If your house does not have this return air ducting on the second floor, it frequently can be added. The challenge is to install adequately sized ductwork from the second floor hallway to the basement or furnace room. The hot air from the second floor rooms can be collected in the hallway and sent back to the air conditioner. Rectangular holes can be cut into the wall space just above each bedroom door. Each side of the hole can be covered with a standard return air grill. These holes allow the hot air from each bedroom to easily enter the hallway.

Once this hot air has a pathway into the central hallway, an experienced heating and air conditioning contractor can convert one or two stud wall cavities into the initial return air duct. At the floor level, this stud cavity is then connected to a traditional metal duct that is connected back to the return air ducting system. Sometimes this duct can be hidden in the corner of a first floor room or fitted into a first-floor closet.

Without this second floor return air system, the heavy cool air being discharged from the supply ducts in each room can't do its job. It often floats along in a layer near the floor. It eventually cascades down the stairwell to the first floor. This is one reason why your first floor is so much cooler than the second floor.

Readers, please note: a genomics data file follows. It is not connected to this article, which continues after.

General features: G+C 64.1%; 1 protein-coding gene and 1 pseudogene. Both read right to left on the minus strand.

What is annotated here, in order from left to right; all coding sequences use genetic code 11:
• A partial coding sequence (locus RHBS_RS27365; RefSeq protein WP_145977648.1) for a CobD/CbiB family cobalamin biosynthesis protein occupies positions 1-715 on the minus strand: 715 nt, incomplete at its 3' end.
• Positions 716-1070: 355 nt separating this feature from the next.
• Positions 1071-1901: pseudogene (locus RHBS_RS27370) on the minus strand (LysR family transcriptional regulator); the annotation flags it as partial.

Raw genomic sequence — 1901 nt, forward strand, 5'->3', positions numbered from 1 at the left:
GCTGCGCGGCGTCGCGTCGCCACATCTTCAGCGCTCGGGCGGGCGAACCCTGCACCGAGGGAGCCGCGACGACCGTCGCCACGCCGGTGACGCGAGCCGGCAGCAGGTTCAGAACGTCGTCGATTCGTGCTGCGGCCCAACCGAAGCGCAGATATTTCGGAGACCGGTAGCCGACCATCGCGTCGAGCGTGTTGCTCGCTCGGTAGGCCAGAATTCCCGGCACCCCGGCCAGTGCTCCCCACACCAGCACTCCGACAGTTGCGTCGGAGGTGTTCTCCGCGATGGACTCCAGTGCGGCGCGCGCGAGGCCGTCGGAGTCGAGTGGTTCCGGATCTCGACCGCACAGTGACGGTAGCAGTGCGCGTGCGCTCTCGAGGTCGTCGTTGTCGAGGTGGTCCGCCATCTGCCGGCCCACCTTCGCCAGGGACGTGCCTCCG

Author's Notes

December - 1998

I just received an email from Edna R. who lives in Oregon. Edna read this column and had an interesting story to share about another cause of poor circulation. I'll let Edna tell it in her own words.

"......We visited at a 3 year old rental home several years ago. The hosts were living in the kitchen and family room because the bedrooms at the far end from the furnace were too cold and the living room half way to the bedrooms was not warm enough to sit around in.

When I suggested they check out the furnace filter, they weren't even sure where it was. Apparently the previous renters didn't know either! The lint and dust were jammed into the allotted space and came rolling out in packed balls when the filter was removed.

Many people raised with electric heaters and fireplaces are often unaware there are filters on their forced air furnaces. They need to be told OFTEN to check filters and where they are in the heating system. Thanks for listening to me."

Column 143


12 Responses to Air Conditioning Blues – Return Air Problems